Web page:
Tiger Breeding

What is your strategy for breeding disease resistant tigers?

– I tried to match tigers who have two alleles for resistance. Since two non resistant alleles and tigers who have one of each alleles it won’t be resistant, I tried not to match tigers having (DD) or (Dd).

How can you produce disease resistant offspring if you start with two parents who are not resistant?

– If you choose two tigers who are both heterozygous parents there is a chance that they can produce disease resistant offspring. For example, there is a one in four chance of the offspring having the disease resistant. In fact, two parents who are not resistant can have (dd), (Dd), (Dd) and (DD) offspring. To produce disease resistant offspring there is 25 percent.


Which allele is dominant and which is recessive?

– A dominant allele always shows even if the individual only has one copy of the allele. For example, the allele for not resistant is dominant.
– A recessive allele only shows if the individual has two copies of the recessive allele. For example, the allele for resistance is recessive. So, if the tiger carries two alleles for resistance (dd) the tiger will only be resistant.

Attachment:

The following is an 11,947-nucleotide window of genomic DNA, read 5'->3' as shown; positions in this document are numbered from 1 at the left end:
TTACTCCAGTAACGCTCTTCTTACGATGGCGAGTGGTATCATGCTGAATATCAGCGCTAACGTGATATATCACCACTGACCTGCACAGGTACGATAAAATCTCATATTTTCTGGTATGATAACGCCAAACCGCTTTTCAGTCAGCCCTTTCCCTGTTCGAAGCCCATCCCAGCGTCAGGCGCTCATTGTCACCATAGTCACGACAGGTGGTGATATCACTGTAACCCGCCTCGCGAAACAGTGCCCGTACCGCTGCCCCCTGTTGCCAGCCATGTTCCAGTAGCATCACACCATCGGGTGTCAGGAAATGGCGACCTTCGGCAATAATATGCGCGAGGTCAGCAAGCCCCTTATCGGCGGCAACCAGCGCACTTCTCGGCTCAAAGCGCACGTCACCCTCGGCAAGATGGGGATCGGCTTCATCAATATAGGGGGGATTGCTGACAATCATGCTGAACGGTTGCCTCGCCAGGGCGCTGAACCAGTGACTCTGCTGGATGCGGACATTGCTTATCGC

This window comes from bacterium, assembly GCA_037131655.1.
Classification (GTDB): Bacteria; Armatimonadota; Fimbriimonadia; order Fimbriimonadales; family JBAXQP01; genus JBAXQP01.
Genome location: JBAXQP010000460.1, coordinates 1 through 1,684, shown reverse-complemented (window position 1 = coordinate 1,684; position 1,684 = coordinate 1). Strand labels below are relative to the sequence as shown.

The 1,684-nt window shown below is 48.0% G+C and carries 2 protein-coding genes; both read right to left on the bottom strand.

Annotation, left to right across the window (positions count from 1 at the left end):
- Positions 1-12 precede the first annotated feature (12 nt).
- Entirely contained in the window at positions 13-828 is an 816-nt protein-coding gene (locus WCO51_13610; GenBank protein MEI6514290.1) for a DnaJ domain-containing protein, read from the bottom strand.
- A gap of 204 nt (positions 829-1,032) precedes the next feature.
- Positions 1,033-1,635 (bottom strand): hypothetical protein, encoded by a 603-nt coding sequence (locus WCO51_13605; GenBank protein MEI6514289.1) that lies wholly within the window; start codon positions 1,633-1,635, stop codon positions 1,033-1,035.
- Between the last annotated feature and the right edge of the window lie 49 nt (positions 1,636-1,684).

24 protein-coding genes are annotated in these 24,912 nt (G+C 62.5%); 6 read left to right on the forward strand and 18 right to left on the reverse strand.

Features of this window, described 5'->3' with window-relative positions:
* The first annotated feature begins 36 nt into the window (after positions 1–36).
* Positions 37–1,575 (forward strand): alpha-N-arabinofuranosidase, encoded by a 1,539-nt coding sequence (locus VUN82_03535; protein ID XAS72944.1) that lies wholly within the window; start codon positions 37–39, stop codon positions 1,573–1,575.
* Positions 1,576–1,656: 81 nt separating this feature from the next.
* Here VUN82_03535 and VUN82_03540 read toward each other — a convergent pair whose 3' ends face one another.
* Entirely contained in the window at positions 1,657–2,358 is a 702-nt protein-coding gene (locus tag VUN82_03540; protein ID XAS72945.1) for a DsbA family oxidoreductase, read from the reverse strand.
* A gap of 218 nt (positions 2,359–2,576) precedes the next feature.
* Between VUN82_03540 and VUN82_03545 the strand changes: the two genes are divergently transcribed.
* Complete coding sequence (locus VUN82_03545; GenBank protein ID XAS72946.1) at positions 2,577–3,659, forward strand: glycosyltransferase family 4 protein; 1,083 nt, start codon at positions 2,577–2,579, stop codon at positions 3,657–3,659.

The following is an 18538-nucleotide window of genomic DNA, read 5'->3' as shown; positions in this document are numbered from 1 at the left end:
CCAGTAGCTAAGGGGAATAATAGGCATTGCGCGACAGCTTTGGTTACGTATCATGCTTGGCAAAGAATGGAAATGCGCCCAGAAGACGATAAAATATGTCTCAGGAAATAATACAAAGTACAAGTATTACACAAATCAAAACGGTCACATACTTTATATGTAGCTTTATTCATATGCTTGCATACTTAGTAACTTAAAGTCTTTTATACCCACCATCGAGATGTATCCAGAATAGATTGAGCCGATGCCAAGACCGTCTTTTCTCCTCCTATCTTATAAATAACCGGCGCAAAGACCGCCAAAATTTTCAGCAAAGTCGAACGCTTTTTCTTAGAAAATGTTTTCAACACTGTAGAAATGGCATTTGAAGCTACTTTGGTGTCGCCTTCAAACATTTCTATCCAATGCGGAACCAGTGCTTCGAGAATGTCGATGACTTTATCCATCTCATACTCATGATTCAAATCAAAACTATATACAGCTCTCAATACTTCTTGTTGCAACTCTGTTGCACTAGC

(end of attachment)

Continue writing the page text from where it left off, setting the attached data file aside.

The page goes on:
How do parents who have a phenotype which is not resistant produce offspring who have a phenotype that is resistant?

– The physical appearance of a trait is called a phenotype. The phenotype is determined by the genotype or set of genes inherited for that trait.
– The relationship between phenotype and allele depends on the presence of dominant or recessive traits. For example, since having an allele which is not resistance is dominant and having an allele which is resistance is recessive there three possible genotypes. The possible genotypes are (dd), (Dd) and (DD). There are 25 percent (1/4) to produce offspring who have phenotype that is resistant. Not only that, the phenotypes will be not resistant or resistant allele.

What is a punnet square and how do you make use of it to predict outcomes of a mating?

– A punnet square is a type of grid used to show the possible outcomes of offspring from their parents.
– To use the punnet square we should know the genes involved with the trait, the genotypes of the parents and whether certain alleles are dominant or recessive. If we mate two heterozygous parents for one trait is only controlled by one gene, we will have a punnet square with four blocks. Than we can predict the outcomes of the offsprings.